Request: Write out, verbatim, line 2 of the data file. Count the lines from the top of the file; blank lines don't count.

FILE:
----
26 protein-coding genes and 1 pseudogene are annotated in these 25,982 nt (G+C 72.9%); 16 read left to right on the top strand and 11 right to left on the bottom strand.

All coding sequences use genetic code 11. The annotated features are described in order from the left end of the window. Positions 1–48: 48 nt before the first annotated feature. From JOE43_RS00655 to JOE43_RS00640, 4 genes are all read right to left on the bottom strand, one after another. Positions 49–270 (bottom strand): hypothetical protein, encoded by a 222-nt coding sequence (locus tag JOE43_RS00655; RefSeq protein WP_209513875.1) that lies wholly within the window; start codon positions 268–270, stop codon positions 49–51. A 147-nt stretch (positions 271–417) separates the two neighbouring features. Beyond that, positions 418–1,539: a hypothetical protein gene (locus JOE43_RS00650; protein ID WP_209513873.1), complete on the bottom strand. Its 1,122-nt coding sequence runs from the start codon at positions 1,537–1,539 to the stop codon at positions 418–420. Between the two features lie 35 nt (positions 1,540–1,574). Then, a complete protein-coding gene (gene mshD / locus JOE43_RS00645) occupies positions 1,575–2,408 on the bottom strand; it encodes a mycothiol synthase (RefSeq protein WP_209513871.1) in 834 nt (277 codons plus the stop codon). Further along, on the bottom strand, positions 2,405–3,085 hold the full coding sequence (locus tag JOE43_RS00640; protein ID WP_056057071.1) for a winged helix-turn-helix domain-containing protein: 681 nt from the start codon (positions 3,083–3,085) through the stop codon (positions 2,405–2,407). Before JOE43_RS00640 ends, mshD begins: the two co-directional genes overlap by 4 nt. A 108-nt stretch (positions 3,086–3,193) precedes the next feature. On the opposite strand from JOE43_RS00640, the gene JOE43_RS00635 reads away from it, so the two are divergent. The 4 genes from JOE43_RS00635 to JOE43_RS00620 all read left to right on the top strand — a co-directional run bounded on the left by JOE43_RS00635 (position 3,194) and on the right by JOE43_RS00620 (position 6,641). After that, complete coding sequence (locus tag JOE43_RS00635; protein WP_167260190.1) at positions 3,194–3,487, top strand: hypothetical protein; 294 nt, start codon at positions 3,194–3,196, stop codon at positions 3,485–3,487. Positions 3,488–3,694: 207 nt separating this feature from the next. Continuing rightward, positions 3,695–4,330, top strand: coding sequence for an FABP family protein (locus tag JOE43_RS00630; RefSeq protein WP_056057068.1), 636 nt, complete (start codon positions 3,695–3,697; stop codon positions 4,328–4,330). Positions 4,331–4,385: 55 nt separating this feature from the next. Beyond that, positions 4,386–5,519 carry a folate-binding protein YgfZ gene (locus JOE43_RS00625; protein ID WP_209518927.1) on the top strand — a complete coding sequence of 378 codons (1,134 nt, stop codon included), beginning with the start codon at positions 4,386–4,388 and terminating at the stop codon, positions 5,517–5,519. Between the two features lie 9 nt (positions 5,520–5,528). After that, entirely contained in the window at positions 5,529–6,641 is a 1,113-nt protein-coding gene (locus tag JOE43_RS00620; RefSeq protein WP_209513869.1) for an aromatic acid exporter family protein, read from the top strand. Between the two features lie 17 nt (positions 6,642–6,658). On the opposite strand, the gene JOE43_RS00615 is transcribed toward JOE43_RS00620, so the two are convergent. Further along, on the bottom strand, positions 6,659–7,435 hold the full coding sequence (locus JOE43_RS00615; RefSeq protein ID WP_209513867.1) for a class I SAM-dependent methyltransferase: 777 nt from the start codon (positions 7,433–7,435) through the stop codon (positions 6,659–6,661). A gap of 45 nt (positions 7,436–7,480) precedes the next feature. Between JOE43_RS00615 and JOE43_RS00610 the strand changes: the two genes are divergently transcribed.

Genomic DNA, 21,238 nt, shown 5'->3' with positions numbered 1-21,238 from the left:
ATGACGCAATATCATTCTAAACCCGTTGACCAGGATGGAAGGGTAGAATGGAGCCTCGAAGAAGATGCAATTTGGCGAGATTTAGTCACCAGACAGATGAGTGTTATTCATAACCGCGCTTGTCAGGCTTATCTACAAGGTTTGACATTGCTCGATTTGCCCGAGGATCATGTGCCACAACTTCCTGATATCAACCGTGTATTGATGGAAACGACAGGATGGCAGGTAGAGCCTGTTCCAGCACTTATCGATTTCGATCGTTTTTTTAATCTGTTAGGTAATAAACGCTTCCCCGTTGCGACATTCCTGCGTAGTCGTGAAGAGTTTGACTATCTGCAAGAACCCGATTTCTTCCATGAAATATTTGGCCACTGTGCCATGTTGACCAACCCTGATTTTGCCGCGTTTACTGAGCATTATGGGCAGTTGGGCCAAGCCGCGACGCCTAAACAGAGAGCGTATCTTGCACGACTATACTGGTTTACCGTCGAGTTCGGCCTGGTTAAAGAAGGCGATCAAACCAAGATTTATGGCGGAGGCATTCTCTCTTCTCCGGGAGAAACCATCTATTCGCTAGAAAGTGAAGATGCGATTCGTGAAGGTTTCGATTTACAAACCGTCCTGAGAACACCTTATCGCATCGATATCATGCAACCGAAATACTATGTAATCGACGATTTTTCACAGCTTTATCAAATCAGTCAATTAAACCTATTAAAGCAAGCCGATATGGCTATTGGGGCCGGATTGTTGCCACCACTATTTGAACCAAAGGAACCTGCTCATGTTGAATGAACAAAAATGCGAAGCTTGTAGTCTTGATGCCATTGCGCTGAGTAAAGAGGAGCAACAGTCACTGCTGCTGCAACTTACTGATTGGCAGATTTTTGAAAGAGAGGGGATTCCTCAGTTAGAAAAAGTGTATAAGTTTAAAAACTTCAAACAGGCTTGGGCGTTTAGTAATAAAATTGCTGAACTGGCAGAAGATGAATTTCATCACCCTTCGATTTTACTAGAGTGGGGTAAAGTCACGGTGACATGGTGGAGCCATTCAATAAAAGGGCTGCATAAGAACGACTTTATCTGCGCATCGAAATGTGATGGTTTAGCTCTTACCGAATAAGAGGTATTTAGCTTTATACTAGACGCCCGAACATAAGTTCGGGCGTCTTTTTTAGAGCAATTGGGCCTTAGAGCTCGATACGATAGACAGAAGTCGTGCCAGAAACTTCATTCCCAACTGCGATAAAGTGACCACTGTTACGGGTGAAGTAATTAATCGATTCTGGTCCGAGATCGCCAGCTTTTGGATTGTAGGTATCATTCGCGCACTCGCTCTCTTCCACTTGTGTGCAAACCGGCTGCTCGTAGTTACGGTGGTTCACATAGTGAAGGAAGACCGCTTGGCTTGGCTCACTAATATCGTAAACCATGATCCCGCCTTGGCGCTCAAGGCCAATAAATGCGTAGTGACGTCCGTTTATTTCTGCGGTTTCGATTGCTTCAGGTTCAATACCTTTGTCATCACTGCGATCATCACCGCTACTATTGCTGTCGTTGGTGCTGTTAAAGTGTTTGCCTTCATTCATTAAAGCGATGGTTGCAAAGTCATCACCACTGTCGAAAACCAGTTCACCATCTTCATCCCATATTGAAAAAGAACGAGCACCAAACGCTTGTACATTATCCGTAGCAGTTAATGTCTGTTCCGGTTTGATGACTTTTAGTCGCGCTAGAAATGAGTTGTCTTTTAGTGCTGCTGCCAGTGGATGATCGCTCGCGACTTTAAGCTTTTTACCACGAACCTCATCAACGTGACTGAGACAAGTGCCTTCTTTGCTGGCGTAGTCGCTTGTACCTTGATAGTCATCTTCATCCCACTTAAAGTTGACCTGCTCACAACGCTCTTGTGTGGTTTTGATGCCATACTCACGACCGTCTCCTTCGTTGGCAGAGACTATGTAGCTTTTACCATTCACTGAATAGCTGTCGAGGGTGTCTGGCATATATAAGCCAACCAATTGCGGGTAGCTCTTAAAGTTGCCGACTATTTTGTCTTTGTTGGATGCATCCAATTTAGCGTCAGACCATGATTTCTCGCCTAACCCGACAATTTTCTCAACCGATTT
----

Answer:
All coding sequences use genetic code 11. The annotated features are described in order from the left end of the window. Positions 1–48: 48 nt before the first annotated feature. From JOE43_RS00655 to JOE43_RS00640, 4 genes are all read right to left on the bottom strand, one after another. Positions 49–270 (bottom strand): hypothetical protein, encoded by a 222-nt coding sequence (locus tag JOE43_RS00655; RefSeq protein WP_209513875.1) that lies wholly within the window; start codon positions 268–270, stop codon positions 49–51. A 147-nt stretch (positions 271–417) separates the two neighbouring features. Beyond that, positions 418–1,539: a hypothetical protein gene (locus JOE43_RS00650; protein ID WP_209513873.1), complete on the bottom strand. Its 1,122-nt coding sequence runs from the start codon at positions 1,537–1,539 to the stop codon at positions 418–420. Between the two features lie 35 nt (positions 1,540–1,574). Then, a complete protein-coding gene (gene mshD / locus JOE43_RS00645) occupies positions 1,575–2,408 on the bottom strand; it encodes a mycothiol synthase (RefSeq protein WP_209513871.1) in 834 nt (277 codons plus the stop codon). Further along, on the bottom strand, positions 2,405–3,085 hold the full coding sequence (locus tag JOE43_RS00640; protein ID WP_056057071.1) for a winged helix-turn-helix domain-containing protein: 681 nt from the start codon (positions 3,083–3,085) through the stop codon (positions 2,405–2,407). Before JOE43_RS00640 ends, mshD begins: the two co-directional genes overlap by 4 nt. A 108-nt stretch (positions 3,086–3,193) precedes the next feature. On the opposite strand from JOE43_RS00640, the gene JOE43_RS00635 reads away from it, so the two are divergent. The 4 genes from JOE43_RS00635 to JOE43_RS00620 all read left to right on the top strand — a co-directional run bounded on the left by JOE43_RS00635 (position 3,194) and on the right by JOE43_RS00620 (position 6,641). After that, complete coding sequence (locus tag JOE43_RS00635; protein WP_167260190.1) at positions 3,194–3,487, top strand: hypothetical protein; 294 nt, start codon at positions 3,194–3,196, stop codon at positions 3,485–3,487. Positions 3,488–3,694: 207 nt separating this feature from the next. Continuing rightward, positions 3,695–4,330, top strand: coding sequence for an FABP family protein (locus tag JOE43_RS00630; RefSeq protein WP_056057068.1), 636 nt, complete (start codon positions 3,695–3,697; stop codon positions 4,328–4,330). Positions 4,331–4,385: 55 nt separating this feature from the next. Beyond that, positions 4,386–5,519 carry a folate-binding protein YgfZ gene (locus JOE43_RS00625; protein ID WP_209518927.1) on the top strand — a complete coding sequence of 378 codons (1,134 nt, stop codon included), beginning with the start codon at positions 4,386–4,388 and terminating at the stop codon, positions 5,517–5,519. Between the two features lie 9 nt (positions 5,520–5,528). After that, entirely contained in the window at positions 5,529–6,641 is a 1,113-nt protein-coding gene (locus tag JOE43_RS00620; RefSeq protein WP_209513869.1) for an aromatic acid exporter family protein, read from the top strand. Between the two features lie 17 nt (positions 6,642–6,658). On the opposite strand, the gene JOE43_RS00615 is transcribed toward JOE43_RS00620, so the two are convergent. Further along, on the bottom strand, positions 6,659–7,435 hold the full coding sequence (locus JOE43_RS00615; RefSeq protein ID WP_209513867.1) for a class I SAM-dependent methyltransferase: 777 nt from the start codon (positions 7,433–7,435) through the stop codon (positions 6,659–6,661). A gap of 45 nt (positions 7,436–7,480) precedes the next feature. Between JOE43_RS00615 and JOE43_RS00610 the strand changes: the two genes are divergently transcribed.